When Walker Elementary closes its doors for the summer, it will mark the end of the 13-year-old Blenders program that combined first- through fifth-graders in the same classroom.




Parents are hoping a similar continuous learning community will form in time for the 2009 school year, but they were left with few options for the coming academic year.




"There were a lot parents who felt like crying when they found out Mark was leaving and the program wasn't going to be around any more," said Jennifer Crane, whose daughter is in her second year with the Blenders, taught by Mark Sherbow and Kathleen Mateas. "Some actually did cry."




Crane moved to Ashland four years ago after scouring the country's elementary schools for programs such as the Blenders. She liked the community feel of the program that allowed younger students to learn from their elders and provided opportunities for older students to be teachers and mentors.




"When you teach something you have to know it better, so there was an extra kind of layer of learning that went on," she said.




More support needed




The program suffered a number of hits over the past four years, beginning with the retirement of the Barbara Heyerman, who came up with the concept and started teaching with Sherbow. The teacher hired to replace Heyerman died two years later, and the class moved from Lincoln to Walker, creating less than optimal conditions, Sherbow said.




With diminishing parent support and no teacher expressing interest for the 2008-09 year, Sherbow decided to move to Helman Elementary to teach in a regular classroom.




When Crane learned just before spring break that the program was ending, she went to Superintendent Juli Di Chiro to save it. The e-mail Di Chiro sent to staff seeking a replacement teacher got no response, and the parent meeting for those interested in all types of blended classrooms netted about 25 families, Di Chiro said.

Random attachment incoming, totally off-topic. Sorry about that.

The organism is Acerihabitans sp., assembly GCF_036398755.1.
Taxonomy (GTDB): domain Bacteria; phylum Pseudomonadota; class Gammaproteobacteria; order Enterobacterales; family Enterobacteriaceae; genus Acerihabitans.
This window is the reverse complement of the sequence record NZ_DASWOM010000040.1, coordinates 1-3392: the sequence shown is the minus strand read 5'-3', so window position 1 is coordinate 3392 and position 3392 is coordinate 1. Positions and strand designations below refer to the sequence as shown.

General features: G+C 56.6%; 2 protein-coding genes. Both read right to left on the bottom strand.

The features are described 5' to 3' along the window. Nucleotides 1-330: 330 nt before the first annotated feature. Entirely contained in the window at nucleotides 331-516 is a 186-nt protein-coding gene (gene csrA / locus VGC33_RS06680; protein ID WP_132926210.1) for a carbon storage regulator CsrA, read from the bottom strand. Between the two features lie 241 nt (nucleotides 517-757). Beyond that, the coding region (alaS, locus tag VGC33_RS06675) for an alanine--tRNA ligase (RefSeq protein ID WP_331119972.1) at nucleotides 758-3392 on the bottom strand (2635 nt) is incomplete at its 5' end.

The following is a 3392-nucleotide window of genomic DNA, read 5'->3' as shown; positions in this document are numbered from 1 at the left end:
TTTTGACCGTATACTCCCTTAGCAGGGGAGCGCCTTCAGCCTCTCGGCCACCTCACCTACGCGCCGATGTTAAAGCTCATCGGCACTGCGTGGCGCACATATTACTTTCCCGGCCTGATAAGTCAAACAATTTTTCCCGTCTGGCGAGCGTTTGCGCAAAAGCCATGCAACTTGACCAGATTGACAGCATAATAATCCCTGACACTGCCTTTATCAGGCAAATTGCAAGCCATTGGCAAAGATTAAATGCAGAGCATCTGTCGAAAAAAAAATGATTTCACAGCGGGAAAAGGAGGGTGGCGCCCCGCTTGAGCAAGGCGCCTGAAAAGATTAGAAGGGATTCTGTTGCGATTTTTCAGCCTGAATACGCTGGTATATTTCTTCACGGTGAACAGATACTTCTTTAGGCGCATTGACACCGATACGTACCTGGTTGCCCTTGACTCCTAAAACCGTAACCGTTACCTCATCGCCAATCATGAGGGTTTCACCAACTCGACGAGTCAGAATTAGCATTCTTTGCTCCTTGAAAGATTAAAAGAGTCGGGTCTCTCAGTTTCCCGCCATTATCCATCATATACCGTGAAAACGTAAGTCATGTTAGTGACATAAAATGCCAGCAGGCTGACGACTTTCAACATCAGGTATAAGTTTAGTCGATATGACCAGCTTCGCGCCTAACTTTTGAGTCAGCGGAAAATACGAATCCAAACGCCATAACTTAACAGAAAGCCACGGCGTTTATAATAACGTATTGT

"What we would like to have is more parents who are interested, so we make sure we can construct a balanced classroom," Di Chiro said.




Gender, age level, ethnicity, learning ability and behavior all must be represented proportionately, she added.




Blenders' future




Smaller blended classes will continue in all the elementary schools next year, and a five-year program continuing the year after next is still a possibility, according to Di Chiro.




Sherbow is undecided but still open to returning to a Blenders-type program in 2009.




"If these parents want to go with it next year, I'm totally open to trying something out," he said.




For him, the class was a chance to form a community that became like family with another teacher and a group of kids.




"When you have a kid that's going to stay with you for five years, you can develop strengths and skills in that kid over time," he said. "The disadvantage would be that the number of age peers is going to lessen more than in a traditional class. It can be an issue if you have kids that don't get along or you have some challenging kids."




The largest continuous learning community is now the John Muir School, a K-8 school that grew out of a program similar to the Blenders. But that school is near capacity with little turnover.




Sarah Verducci hoped to get her children into what is now John Muir since her oldest, a third-grader, started school, but they have so far been unsuccessful. Instead they seem to bounce between blended classes each year without the advantage of sticking with the same teacher.




"We've been continually pursuing it and have had very little luck getting into one and staying in one," Verducci said. "I'm trying to make choices that will give my children a stronger community base with their class, and each year they seem to start over from scratch again. It's very frustrating."




Although many parents she talks to don't seem to be aware of the continuous learning communities available in Ashland, Verducci is holding out a cautious hope that another option will be available a year from now.




"I honestly feel a little bit anxious about it being up in the air," she said.




Crane plans to work with the administration throughout the year to make sure that option is available and believes more parents would be interested if they knew the advantages of learning communities.




"I think there are more people out there, but they don't know about it or think John Muir is the only alternative," she said.




Staff writer can be reached at 482-3456 ext. 227 or .